Writer and disability activist, Chorao-based Salil Chaturvedi, was in a multiplex in Panaji when he came across the shock of his life. He was viciously assaulted during the national anthem.
His fault? The spinal injury, due to which, he could not rise to his feet while the national anthem was being played.
According to a report in The Times of India, a ‘patriotic’ husband-and-wife duo standing – and ostentatiously singing – in the aisle above took offence on his action.
The man hit, and the woman shouted, “why can’t he get up?!”
Though extremely shaken – and physically hurt – by the unprovoked attack, he simply turned around after the anthem, and asked, “why don’t you just relax? Why do you have to get into people’s faces? You don’t know the story here. You will never know”.
The bellicose couple again shouted at him about standing up during the anthem, then slowly realized their error. No doubt fearing a police case, they slunk out and left.
The aftermath of this ugly, absurd incident is that Chaturvedi has not gone back to the movies. “I can’t go,” he says, “I’m afraid someone will hit me even harder, and worsen my spinal injury. I just don’t understand why it seems impossible for so many people to express patriotism in a non-aggressive manner.”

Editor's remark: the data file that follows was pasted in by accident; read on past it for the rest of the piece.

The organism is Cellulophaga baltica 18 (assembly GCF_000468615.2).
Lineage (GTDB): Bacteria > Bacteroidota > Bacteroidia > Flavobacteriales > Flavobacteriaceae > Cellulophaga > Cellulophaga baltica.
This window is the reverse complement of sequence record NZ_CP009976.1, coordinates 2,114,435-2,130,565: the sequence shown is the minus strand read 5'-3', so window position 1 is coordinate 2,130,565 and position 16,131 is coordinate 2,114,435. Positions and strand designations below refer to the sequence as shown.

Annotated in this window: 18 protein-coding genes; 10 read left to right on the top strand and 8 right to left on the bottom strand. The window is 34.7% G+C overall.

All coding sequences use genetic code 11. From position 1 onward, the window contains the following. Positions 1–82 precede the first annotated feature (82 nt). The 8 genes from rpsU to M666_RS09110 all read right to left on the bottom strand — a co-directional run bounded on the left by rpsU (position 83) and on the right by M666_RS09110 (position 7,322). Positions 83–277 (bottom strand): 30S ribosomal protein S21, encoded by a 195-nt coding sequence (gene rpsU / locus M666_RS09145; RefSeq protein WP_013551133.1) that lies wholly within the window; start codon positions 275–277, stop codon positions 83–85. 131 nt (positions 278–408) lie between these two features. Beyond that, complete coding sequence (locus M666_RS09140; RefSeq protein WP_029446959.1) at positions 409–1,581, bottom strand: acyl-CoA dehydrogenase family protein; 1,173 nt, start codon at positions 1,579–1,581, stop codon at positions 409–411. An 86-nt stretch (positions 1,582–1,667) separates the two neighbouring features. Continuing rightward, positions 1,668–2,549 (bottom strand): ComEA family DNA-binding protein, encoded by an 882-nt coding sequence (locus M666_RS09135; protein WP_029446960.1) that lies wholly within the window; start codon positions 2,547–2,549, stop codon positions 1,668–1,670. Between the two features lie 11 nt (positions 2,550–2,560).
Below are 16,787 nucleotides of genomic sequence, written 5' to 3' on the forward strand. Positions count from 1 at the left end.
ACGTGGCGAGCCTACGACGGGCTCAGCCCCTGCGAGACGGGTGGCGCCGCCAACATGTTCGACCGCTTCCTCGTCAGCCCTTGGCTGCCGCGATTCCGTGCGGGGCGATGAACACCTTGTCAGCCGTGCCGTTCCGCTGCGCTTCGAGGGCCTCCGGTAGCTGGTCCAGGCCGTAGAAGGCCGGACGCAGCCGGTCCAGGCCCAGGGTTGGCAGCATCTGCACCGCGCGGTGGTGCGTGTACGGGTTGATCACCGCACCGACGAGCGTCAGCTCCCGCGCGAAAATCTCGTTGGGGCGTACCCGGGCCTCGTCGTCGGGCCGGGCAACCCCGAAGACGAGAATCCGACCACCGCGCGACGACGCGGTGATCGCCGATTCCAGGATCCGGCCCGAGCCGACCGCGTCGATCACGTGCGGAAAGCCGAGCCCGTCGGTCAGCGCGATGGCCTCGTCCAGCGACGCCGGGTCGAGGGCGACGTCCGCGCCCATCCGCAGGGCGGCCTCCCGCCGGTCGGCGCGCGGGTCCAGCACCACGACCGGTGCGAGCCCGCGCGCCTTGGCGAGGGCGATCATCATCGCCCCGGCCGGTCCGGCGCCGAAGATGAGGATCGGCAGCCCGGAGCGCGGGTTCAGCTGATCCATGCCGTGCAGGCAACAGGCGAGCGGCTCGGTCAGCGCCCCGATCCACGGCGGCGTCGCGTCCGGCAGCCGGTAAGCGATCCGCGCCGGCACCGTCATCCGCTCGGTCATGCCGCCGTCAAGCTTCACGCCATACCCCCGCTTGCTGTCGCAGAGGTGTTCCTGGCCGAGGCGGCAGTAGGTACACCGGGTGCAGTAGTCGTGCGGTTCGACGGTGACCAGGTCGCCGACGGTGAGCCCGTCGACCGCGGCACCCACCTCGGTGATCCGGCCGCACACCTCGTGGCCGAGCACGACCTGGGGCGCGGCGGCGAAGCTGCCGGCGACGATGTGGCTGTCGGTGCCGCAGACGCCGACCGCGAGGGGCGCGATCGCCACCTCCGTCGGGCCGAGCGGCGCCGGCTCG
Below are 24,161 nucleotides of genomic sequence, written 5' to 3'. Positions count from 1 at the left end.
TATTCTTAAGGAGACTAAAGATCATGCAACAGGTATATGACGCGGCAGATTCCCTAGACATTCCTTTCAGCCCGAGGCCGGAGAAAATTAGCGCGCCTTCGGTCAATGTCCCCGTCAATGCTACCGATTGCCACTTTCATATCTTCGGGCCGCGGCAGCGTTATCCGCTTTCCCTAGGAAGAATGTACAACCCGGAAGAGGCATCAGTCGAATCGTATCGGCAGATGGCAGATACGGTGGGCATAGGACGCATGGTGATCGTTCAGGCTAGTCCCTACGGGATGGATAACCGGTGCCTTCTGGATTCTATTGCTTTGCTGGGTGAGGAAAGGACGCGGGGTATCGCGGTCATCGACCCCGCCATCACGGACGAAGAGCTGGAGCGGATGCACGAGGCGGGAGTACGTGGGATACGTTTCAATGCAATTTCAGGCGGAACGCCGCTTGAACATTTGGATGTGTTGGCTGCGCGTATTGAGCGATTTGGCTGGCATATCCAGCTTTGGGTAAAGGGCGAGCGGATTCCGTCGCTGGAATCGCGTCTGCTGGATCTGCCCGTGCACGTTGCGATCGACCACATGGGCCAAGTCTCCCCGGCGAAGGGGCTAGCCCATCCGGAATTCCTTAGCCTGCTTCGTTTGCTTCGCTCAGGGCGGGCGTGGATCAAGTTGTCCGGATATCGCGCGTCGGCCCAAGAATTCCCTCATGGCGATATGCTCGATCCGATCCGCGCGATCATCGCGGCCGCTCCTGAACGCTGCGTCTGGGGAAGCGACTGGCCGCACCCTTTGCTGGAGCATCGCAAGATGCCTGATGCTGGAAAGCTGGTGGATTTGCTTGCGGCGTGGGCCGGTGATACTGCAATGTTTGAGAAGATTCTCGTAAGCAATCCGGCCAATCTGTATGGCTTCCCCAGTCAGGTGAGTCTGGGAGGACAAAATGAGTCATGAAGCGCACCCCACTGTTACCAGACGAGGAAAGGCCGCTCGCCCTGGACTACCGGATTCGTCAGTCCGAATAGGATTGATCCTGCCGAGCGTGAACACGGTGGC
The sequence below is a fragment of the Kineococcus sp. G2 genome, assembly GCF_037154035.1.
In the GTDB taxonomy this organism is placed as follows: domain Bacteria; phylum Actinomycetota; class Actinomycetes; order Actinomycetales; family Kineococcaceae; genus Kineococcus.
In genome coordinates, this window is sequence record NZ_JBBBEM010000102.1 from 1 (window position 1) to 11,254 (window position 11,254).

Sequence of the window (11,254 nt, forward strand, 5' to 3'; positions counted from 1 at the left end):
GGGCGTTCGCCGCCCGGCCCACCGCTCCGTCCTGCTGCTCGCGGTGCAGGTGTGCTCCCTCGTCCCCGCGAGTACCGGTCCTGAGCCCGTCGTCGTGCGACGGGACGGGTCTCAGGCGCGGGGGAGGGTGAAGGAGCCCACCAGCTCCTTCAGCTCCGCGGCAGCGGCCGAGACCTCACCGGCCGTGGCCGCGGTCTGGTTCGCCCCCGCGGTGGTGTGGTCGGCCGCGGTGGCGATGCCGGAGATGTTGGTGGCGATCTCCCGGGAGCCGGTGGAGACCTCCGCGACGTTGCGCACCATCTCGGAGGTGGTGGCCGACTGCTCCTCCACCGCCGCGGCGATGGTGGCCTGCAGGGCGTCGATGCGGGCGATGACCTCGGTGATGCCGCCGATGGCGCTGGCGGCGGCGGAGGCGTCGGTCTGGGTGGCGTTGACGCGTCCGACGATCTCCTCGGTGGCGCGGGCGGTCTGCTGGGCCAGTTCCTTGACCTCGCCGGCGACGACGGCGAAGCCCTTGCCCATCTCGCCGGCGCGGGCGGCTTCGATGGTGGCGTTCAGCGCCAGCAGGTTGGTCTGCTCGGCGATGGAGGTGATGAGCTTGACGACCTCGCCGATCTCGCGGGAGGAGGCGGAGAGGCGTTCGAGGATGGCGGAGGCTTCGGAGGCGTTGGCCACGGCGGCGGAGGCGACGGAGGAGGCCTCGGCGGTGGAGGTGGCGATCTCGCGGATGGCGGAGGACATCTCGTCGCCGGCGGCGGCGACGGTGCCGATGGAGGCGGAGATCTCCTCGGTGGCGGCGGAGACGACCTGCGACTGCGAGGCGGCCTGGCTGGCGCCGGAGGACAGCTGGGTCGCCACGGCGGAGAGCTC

Thinking hard in the aftermath of the cowardly blow, he says, “I now believe that even if I could stand up during the national anthem, I would rather not, simply because I am being forced to do so. My father is an Air Force veteran. I represented the nation in wheelchair tennis at the Australian Open. Look at my life choices! Who are you to judge how much I love India?”
“Is this why we fought the colonialists? Did we get our freedom only to become sheep, and that too led by the most sinister, manipulative brutes among us? I will not participate in this sham,” he said.
Chaturvedi is the son of a career military officer. He was part of the original cast of the beloved children’s television programme ‘Galli Galli Sim Sim’ (the Indian version of Sesame Street).
He compiled the first Konkani audio book specifically for the blind. His best-known poem (described by the great novelist Amitav Ghosh as “a favourite”) is pure pleasurable whimsy.
With inputs from TOI